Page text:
If all phenomena are determined by physical laws … then life itself becomes little more than a string of kinetic experiences. Walter Pater
Je suis, donc je pense. What Descartes should have said
It seems likely that nothing exists except in relation to something else
Subatomic particles can’t be seen or measured or detected in any way until they interact with something else. An electron “springs into life” only when something causes it to leap from one orbit to another, emitting light.
Where is that electron – or what is that electron – before it jumped orbits? For all practical purposes, and for a whole lot of important-but-impractical purposes, that particular electron didn’t exist, then it did, now it doesn’t, and in the future it might exist again.
At the macro level where we humans live it’s possible to make the same claim: macro objects, including us, don’t exist unless and until – and insofar as – we interact with something or someone else.
As I was thinking about this particular essay I was trying to imagine a macro object that exists but doesn’t interact with anything, something so remote and off-the-grid that it exists, if at all, only in splendid isolation. While I was pondering this dilemma, one of my sons announced that he and his friends were heading to Colorado to climb a couple of 14,000-foot mountains.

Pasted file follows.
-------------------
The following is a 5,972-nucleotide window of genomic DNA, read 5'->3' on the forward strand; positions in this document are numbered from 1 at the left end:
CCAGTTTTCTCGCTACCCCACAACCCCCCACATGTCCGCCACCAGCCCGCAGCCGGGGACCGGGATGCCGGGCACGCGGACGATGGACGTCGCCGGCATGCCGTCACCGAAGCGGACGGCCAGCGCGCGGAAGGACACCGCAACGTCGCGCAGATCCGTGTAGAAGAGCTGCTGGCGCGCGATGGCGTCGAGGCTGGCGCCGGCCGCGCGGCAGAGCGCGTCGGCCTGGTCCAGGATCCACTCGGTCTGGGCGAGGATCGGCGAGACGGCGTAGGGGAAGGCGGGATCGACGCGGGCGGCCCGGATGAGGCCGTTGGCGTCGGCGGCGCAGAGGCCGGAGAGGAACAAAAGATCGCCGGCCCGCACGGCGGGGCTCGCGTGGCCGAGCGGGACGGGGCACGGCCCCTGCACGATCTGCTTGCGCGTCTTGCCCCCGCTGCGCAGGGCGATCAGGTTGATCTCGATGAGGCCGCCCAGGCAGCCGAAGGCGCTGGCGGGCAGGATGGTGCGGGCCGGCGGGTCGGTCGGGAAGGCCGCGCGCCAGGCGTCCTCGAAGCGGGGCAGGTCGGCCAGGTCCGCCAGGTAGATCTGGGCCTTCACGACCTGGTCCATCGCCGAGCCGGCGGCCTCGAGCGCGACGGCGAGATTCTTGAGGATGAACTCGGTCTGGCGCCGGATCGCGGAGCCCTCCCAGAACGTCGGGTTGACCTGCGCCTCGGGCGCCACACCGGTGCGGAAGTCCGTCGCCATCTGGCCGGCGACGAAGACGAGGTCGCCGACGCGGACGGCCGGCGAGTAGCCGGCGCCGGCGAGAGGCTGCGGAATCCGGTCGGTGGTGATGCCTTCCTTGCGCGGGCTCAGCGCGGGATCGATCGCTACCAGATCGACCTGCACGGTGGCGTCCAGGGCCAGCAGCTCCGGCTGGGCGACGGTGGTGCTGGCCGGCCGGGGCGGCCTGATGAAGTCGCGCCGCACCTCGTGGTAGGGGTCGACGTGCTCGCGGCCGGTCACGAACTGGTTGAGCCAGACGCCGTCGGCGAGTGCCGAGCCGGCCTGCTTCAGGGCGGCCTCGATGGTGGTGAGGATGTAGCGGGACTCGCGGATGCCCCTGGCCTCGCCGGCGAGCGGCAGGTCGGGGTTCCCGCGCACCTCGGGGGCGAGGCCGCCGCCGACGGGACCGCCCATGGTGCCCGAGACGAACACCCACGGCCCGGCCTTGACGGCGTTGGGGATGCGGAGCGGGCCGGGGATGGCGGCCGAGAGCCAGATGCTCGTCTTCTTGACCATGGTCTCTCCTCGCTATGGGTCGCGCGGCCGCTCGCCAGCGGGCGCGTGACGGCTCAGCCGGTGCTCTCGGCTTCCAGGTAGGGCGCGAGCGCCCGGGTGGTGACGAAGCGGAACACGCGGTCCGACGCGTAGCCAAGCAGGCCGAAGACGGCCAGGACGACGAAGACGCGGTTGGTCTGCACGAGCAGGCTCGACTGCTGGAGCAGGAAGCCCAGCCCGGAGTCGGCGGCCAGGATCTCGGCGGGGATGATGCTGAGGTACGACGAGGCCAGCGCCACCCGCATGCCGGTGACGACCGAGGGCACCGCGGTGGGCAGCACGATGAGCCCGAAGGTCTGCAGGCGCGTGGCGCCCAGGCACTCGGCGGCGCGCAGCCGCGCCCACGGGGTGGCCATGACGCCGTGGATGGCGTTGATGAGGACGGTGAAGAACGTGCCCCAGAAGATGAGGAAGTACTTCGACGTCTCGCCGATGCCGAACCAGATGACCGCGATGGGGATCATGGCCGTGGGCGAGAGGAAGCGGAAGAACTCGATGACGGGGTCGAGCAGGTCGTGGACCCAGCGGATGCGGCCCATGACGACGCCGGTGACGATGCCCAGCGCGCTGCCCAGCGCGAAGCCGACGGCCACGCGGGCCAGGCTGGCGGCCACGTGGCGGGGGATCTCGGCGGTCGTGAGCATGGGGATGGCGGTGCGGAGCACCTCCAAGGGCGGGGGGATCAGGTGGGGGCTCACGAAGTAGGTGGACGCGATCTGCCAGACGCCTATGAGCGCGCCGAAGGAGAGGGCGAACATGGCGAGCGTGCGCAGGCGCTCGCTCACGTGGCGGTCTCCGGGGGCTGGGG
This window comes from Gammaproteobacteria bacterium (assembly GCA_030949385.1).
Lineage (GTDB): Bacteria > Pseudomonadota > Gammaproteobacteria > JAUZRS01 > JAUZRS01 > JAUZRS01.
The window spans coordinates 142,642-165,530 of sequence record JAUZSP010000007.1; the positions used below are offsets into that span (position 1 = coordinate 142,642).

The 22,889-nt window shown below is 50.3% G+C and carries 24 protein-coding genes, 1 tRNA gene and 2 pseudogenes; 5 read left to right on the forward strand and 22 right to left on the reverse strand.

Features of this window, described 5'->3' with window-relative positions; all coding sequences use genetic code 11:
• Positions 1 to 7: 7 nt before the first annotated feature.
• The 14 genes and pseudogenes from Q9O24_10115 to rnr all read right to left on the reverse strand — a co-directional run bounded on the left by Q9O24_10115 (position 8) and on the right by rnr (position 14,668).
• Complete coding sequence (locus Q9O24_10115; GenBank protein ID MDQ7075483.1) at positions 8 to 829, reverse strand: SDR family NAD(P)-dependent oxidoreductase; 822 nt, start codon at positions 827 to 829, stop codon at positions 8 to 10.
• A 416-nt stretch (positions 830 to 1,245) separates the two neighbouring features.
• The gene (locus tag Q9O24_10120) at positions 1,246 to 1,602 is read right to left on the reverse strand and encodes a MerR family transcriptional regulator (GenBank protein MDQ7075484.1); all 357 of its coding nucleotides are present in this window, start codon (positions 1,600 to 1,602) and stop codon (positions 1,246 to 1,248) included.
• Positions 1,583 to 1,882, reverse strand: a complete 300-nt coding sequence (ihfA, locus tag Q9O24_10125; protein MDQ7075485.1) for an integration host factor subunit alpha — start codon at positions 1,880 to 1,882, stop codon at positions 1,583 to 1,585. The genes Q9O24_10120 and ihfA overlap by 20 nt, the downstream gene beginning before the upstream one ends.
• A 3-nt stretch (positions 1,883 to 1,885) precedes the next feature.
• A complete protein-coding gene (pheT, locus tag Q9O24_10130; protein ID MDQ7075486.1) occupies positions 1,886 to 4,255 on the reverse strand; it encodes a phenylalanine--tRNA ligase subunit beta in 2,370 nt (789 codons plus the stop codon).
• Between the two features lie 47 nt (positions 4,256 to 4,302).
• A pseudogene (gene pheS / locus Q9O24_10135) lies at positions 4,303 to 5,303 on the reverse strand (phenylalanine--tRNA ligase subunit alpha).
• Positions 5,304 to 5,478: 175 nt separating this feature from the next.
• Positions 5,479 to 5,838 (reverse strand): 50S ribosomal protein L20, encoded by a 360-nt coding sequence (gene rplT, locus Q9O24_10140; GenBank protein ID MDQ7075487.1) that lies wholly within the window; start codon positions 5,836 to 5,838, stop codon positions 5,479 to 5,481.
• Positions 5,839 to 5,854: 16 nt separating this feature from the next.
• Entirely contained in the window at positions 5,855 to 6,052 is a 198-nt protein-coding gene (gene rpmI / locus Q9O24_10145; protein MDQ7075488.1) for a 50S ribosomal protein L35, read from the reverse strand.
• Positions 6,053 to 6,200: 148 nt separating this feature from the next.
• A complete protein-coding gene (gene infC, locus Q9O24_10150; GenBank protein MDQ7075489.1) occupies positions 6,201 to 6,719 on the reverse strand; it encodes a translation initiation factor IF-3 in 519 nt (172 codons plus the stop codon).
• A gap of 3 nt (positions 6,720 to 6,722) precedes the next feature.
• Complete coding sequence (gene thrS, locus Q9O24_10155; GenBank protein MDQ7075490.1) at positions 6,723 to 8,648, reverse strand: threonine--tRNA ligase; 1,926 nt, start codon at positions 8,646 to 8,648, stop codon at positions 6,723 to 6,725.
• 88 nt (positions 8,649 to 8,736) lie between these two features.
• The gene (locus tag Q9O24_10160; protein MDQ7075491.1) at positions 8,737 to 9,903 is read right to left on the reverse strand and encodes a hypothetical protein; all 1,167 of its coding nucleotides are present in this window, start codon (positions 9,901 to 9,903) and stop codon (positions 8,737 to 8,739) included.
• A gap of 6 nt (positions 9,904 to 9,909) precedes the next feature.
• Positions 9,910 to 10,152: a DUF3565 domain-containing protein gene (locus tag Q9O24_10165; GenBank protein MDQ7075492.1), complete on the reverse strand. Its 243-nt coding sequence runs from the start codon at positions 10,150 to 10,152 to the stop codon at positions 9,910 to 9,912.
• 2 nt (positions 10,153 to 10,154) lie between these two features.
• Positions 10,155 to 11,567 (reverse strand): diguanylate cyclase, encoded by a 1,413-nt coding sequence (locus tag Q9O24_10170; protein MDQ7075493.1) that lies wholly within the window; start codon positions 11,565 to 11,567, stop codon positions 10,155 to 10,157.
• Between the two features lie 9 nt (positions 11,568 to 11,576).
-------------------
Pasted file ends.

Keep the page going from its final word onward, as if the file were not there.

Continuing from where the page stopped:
Okay, I thought, let’s imagine a small rock lodged somewhere near the summit of Mt. Sherman, a rock that was buried for millions of years but which erosion has recently (say, 50,000 years ago) uncovered. But that turned out to be a bad example. That lonesome rock interacts with the wind that blows across it, with the sun that beats down on it, the rain that washes it clean, the lizard that just sat on it.
Then my son stubs his toe on the rock and, annoyed, picks it up and throws it off the mountain. A pretty exciting day in the life of our lonely rock that supposedly doesn’t interact with anything!
Beyond rocks, interactions are especially crucial to human beings. In some Third World countries there used to be large institutional “orphanages” (most of the so-called “orphans” actually had at least one parent who was, however, uninterested) where babies were warehoused. Those orphanages were eerily silent places because the babies quickly learned that no matter how long or hard they cried, no one would respond.
As long as the infants were in the orphanages, no one looked into their eyes, no one held and cuddled them, no one cooed to them. Studies showed that those babies lost one IQ point for every month they remained in the orphanages, and many infants were there for years.
But stunted intelligence was the least of the problems for those babies. No matter what happened to them as they grew into children and adults (some were eventually adopted by loving, mainly American, families), nothing could make up for the arid environment in which they had spent their babyhood. Many babies (as many as one-third in one study) actually died from lack of caring attention. Of those who survived, half would be mentally ill.